Like those people, we want concrete proof of what Jesus can do for us: “Then what sign do you do, that we may see and believe you? What work do you perform? Our fathers ate manna in the wilderness; as it is written, ‘He gave them bread from heaven to eat’” (John 6:30; see Exodus 16:4, 15; Numbers 11:8; Psalm 78:24; 104:40). Unbelievable! Didn’t these idiots just see with their own eyes what Jesus did? Sure they did – but they wanted more proof. According to Hebrew tradition, when the Messiah came, he would renew the miracle of the manna, which we hear about in today’s Old Testament lesson (Exodus 16:2-15). The Lord graciously provided manna and quail for his people to eat in the wilderness on their way to the Promised Land. But God’s gracious response was because of their grumbling. That word “grumble” is mentioned nine times in the Old Testament lesson, and the original word used here carries with it the image of a caged animal growling. God’s people didn’t trust that God would take care of them; that God would provide for them. The lack of trust in God’s providential care led to a spirit of grumbling, complaining, and discontent. Like them, we see only what we do not have, and what we do have is never enough. Sound familiar? Our lack of trust in God’s providential care leads us to do the same thing.
Jesus tells us: “I am the bread of life; whoever comes to me shall not hunger, and whoever believes in me shall never thirst” (John 6:35). Over against our short-sightedness and tendency to focus on what is superficial, Jesus makes clear that he is the One who will satisfy our deepest hunger and thirst. As wonderful as the manna in the wilderness was, it was temporary and passing. It did not last forever, but Jesus is forever. He tells us: “Heaven and earth will pass away, but my words will not pass away” (Matthew 24:35). If we want more than just working for the weekend, if we want something that is going to abide for time and eternity, it’s Jesus that we want. The One who is the Bread of Life is the One who has laid down his life for us and for our salvation. He invites us to feed on him and be satisfied. He invites us to drink deeply of that water of life which he alone can give: “Whoever drinks of the water that I will give him will never be thirsty again. The water that I will give him will become in him a spring of water welling up to eternal life” (John 4:14). This is that full and abundant life which Jesus has come to bring to each one of us (John 10:10) through his sinless life and his innocent suffering and death upon the cross.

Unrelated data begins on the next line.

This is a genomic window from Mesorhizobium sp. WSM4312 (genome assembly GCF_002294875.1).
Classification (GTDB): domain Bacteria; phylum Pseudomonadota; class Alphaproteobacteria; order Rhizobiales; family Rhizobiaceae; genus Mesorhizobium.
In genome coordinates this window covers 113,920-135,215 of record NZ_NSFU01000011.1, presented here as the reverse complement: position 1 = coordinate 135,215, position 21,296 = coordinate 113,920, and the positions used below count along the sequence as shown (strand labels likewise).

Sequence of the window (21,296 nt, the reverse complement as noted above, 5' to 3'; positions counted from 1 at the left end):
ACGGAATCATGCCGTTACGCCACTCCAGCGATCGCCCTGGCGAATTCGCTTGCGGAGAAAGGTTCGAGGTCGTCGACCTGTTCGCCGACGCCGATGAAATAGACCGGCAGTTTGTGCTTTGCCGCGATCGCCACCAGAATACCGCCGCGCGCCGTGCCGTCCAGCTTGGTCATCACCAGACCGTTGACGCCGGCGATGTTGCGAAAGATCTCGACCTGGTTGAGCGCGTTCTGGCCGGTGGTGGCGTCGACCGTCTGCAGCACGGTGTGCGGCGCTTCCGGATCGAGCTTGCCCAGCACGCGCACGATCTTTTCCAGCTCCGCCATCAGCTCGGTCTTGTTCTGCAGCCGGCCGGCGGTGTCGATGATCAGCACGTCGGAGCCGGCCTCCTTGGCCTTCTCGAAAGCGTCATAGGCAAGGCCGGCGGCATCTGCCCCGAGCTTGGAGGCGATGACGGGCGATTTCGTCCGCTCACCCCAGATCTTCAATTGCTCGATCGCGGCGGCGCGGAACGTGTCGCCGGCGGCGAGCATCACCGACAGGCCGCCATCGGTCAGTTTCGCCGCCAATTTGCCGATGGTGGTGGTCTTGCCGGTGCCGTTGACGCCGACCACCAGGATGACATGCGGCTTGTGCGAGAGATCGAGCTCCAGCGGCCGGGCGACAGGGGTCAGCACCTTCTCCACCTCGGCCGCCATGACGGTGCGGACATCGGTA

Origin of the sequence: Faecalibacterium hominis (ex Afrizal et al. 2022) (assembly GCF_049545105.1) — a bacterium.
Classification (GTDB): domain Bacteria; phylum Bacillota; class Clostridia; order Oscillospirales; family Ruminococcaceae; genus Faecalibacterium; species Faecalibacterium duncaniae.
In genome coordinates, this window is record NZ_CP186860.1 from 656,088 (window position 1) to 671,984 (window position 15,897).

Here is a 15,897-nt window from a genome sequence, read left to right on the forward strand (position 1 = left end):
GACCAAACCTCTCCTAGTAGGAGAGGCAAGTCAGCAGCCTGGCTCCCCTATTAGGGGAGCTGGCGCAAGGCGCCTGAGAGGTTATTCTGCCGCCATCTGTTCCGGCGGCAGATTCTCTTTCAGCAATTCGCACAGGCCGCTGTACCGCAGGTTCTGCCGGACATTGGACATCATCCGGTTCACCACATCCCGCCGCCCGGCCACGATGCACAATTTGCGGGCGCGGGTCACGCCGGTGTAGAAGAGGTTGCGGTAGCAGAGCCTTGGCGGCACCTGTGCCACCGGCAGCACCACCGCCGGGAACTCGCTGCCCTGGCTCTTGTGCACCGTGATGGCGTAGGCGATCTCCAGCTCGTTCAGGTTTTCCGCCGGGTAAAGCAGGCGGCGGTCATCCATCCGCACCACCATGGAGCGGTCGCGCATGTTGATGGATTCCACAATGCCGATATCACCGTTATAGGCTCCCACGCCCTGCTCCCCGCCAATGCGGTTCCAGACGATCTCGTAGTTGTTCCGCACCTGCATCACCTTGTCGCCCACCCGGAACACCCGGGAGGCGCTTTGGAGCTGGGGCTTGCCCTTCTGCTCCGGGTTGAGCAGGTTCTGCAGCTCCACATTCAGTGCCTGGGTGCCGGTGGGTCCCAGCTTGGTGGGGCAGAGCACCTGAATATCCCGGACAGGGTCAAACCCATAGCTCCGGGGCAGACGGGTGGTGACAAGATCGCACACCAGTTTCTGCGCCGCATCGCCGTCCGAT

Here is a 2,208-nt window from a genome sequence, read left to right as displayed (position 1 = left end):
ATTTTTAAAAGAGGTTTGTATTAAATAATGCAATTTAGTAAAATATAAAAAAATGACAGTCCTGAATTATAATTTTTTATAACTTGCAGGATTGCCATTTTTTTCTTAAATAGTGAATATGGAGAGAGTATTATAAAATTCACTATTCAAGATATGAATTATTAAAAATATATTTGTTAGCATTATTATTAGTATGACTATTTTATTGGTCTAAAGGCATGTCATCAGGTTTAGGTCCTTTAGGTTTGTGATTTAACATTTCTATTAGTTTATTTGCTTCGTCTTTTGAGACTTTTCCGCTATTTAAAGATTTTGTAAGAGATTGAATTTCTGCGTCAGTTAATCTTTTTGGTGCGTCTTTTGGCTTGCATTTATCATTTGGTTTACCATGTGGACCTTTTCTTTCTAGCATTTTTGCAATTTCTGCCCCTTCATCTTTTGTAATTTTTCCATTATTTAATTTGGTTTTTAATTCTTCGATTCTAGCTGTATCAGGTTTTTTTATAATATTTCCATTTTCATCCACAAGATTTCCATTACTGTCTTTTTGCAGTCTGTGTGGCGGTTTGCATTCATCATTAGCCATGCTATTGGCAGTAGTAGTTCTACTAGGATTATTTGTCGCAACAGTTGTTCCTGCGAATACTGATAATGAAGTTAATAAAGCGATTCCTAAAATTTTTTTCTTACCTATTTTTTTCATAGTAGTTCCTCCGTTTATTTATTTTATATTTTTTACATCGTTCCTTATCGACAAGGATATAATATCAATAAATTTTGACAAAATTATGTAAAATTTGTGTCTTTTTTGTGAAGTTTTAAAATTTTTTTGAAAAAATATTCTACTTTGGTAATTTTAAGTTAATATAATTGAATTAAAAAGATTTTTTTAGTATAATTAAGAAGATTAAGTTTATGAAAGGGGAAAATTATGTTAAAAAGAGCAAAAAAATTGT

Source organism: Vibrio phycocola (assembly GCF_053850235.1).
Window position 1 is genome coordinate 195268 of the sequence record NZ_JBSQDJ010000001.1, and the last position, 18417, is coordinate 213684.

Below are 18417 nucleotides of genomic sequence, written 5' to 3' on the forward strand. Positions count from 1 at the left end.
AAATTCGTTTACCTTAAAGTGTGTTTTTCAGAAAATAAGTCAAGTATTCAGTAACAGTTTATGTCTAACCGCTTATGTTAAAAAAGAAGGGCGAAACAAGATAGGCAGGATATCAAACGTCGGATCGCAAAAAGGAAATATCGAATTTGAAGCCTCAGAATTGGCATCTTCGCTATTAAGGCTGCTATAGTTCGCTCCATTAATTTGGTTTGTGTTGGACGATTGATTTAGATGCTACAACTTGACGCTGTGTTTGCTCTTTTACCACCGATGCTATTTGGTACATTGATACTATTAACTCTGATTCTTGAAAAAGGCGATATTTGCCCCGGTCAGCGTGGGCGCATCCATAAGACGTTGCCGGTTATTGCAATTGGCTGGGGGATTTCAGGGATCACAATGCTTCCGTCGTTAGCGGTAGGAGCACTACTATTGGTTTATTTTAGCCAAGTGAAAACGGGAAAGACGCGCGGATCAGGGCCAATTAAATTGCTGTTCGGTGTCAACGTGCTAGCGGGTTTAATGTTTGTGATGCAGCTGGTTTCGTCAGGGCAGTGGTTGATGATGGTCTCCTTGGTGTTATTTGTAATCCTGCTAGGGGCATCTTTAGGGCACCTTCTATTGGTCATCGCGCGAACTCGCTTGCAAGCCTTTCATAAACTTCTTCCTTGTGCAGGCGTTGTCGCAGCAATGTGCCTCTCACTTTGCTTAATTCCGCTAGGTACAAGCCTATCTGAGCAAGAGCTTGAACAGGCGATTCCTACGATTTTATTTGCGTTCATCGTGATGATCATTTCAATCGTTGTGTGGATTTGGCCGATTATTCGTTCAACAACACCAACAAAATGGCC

The written Word of God – the Scriptures – make known to us the living Word, the Word made flesh, Jesus. The Scriptures point us to Jesus as the center and key of the Word of God. Jesus is the fulfillment of God’s plan and purpose for us, and all of God’s promises find their “yes” in him (2 Corinthians 1:20). Like food which we eat and which sustains us and strengthens our bodies to function, so in feeding on Jesus our Bread of Life, we are sustained and strengthened in our life of faith. Without food for the body, we grow weak and begin to fade. The same is true with faith: without feeding on Jesus, we grow weak and begin to fade. As we “read, mark, learn, and inwardly digest” the Word of God, we feed on Jesus the Bread of Life. He nourishes us in faith so that, by the power of the Holy Spirit at work in us, we “walk in a manner worthy of the calling to which you have been called, with all humility and gentleness, with patience, bearing with one another in love, eager to maintain the unity of the Spirit in the bond of peace” (Ephesians 4:1-3). Jesus the Bread of Life comes to us not only in his Word but also in his Holy Supper. Here, in this blessed Sacrament, Jesus, our heavenly manna and our Bread of Life, gives us his very Body and Blood to eat and to drink – a foretaste of that heavenly banquet that awaits us as the children of God. The Word and Sacraments are what sustain us on our journey through the wilderness to the Promised Land.
This is so much more than just working for the weekend. This is Christ the Bread of Life in us working toward eternal life. Amen.